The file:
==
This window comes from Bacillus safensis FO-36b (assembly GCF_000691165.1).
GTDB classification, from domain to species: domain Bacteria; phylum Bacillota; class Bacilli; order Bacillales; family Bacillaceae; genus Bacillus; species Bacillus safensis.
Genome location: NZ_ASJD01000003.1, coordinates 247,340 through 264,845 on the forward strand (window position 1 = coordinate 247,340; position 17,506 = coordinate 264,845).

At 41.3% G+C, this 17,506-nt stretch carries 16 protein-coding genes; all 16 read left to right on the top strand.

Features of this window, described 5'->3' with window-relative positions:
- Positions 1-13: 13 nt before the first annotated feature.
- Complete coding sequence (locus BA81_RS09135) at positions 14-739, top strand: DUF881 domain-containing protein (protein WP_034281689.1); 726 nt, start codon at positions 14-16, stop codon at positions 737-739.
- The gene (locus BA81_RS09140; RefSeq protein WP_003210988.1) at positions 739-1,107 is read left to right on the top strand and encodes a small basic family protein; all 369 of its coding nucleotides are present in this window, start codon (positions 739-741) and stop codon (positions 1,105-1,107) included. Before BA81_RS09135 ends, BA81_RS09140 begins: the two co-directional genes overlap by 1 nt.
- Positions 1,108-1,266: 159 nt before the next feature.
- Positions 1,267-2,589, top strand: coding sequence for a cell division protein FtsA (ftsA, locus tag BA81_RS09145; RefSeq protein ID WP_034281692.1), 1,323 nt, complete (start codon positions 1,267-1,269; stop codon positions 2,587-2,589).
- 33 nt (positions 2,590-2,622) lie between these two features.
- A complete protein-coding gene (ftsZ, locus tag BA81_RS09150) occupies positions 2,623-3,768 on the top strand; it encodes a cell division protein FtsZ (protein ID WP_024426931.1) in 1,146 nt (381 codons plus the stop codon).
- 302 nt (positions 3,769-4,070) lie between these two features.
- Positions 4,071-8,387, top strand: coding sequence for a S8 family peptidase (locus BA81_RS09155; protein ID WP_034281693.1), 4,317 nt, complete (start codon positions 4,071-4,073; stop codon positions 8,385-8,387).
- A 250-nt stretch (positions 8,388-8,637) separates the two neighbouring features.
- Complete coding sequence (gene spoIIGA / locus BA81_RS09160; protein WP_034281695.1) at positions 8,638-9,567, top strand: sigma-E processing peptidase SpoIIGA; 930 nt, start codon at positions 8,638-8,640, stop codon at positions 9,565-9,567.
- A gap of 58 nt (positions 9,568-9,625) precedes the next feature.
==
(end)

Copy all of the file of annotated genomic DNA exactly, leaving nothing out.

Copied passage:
This window comes from Bacillus safensis FO-36b (assembly GCF_000691165.1).
GTDB classification, from domain to species: domain Bacteria; phylum Bacillota; class Bacilli; order Bacillales; family Bacillaceae; genus Bacillus; species Bacillus safensis.
Genome location: NZ_ASJD01000003.1, coordinates 247,340 through 264,845 on the forward strand (window position 1 = coordinate 247,340; position 17,506 = coordinate 264,845).

At 41.3% G+C, this 17,506-nt stretch carries 16 protein-coding genes; all 16 read left to right on the top strand.

Features of this window, described 5'->3' with window-relative positions:
- Positions 1-13: 13 nt before the first annotated feature.
- Complete coding sequence (locus BA81_RS09135) at positions 14-739, top strand: DUF881 domain-containing protein (protein WP_034281689.1); 726 nt, start codon at positions 14-16, stop codon at positions 737-739.
- The gene (locus BA81_RS09140; RefSeq protein WP_003210988.1) at positions 739-1,107 is read left to right on the top strand and encodes a small basic family protein; all 369 of its coding nucleotides are present in this window, start codon (positions 739-741) and stop codon (positions 1,105-1,107) included. Before BA81_RS09135 ends, BA81_RS09140 begins: the two co-directional genes overlap by 1 nt.
- Positions 1,108-1,266: 159 nt before the next feature.
- Positions 1,267-2,589, top strand: coding sequence for a cell division protein FtsA (ftsA, locus tag BA81_RS09145; RefSeq protein ID WP_034281692.1), 1,323 nt, complete (start codon positions 1,267-1,269; stop codon positions 2,587-2,589).
- 33 nt (positions 2,590-2,622) lie between these two features.
- A complete protein-coding gene (ftsZ, locus tag BA81_RS09150) occupies positions 2,623-3,768 on the top strand; it encodes a cell division protein FtsZ (protein ID WP_024426931.1) in 1,146 nt (381 codons plus the stop codon).
- 302 nt (positions 3,769-4,070) lie between these two features.
- Positions 4,071-8,387, top strand: coding sequence for a S8 family peptidase (locus BA81_RS09155; protein ID WP_034281693.1), 4,317 nt, complete (start codon positions 4,071-4,073; stop codon positions 8,385-8,387).
- A 250-nt stretch (positions 8,388-8,637) separates the two neighbouring features.
- Complete coding sequence (gene spoIIGA / locus BA81_RS09160; protein WP_034281695.1) at positions 8,638-9,567, top strand: sigma-E processing peptidase SpoIIGA; 930 nt, start codon at positions 8,638-8,640, stop codon at positions 9,565-9,567.
- A gap of 58 nt (positions 9,568-9,625) precedes the next feature.